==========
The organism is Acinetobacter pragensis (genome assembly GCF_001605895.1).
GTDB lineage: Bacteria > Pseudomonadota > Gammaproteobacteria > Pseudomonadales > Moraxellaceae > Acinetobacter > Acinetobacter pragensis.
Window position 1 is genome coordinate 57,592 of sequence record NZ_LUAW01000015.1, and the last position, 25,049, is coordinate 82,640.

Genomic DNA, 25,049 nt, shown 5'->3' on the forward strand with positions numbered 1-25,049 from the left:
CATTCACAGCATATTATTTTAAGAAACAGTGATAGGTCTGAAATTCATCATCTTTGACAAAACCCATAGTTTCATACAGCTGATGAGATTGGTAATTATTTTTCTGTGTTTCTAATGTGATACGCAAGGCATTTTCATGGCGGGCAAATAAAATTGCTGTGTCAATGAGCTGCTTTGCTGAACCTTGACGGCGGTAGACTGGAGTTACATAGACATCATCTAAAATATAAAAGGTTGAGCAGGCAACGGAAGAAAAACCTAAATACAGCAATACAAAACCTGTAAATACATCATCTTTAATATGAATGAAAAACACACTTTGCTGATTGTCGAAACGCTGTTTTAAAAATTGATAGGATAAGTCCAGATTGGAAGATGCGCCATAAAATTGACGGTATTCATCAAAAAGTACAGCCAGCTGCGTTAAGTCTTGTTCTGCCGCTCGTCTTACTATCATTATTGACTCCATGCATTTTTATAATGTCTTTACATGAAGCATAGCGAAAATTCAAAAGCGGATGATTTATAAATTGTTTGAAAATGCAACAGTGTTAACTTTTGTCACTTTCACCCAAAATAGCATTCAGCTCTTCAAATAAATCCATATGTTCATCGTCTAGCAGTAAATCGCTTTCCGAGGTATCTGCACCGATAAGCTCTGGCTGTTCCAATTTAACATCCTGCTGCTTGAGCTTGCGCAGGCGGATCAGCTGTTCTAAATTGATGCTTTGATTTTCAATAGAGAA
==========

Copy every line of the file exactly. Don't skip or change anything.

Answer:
The organism is Acinetobacter pragensis (genome assembly GCF_001605895.1).
GTDB lineage: Bacteria > Pseudomonadota > Gammaproteobacteria > Pseudomonadales > Moraxellaceae > Acinetobacter > Acinetobacter pragensis.
Window position 1 is genome coordinate 57,592 of sequence record NZ_LUAW01000015.1, and the last position, 25,049, is coordinate 82,640.

Genomic DNA, 25,049 nt, shown 5'->3' on the forward strand with positions numbered 1-25,049 from the left:
CATTCACAGCATATTATTTTAAGAAACAGTGATAGGTCTGAAATTCATCATCTTTGACAAAACCCATAGTTTCATACAGCTGATGAGATTGGTAATTATTTTTCTGTGTTTCTAATGTGATACGCAAGGCATTTTCATGGCGGGCAAATAAAATTGCTGTGTCAATGAGCTGCTTTGCTGAACCTTGACGGCGGTAGACTGGAGTTACATAGACATCATCTAAAATATAAAAGGTTGAGCAGGCAACGGAAGAAAAACCTAAATACAGCAATACAAAACCTGTAAATACATCATCTTTAATATGAATGAAAAACACACTTTGCTGATTGTCGAAACGCTGTTTTAAAAATTGATAGGATAAGTCCAGATTGGAAGATGCGCCATAAAATTGACGGTATTCATCAAAAAGTACAGCCAGCTGCGTTAAGTCTTGTTCTGCCGCTCGTCTTACTATCATTATTGACTCCATGCATTTTTATAATGTCTTTACATGAAGCATAGCGAAAATTCAAAAGCGGATGATTTATAAATTGTTTGAAAATGCAACAGTGTTAACTTTTGTCACTTTCACCCAAAATAGCATTCAGCTCTTCAAATAAATCCATATGTTCATCGTCTAGCAGTAAATCGCTTTCCGAGGTATCTGCACCGATAAGCTCTGGCTGTTCCAATTTAACATCCTGCTGCTTGAGCTTGCGCAGGCGGATCAGCTGTTCTAAATTGATGCTTTGATTTTCAATAGAGAA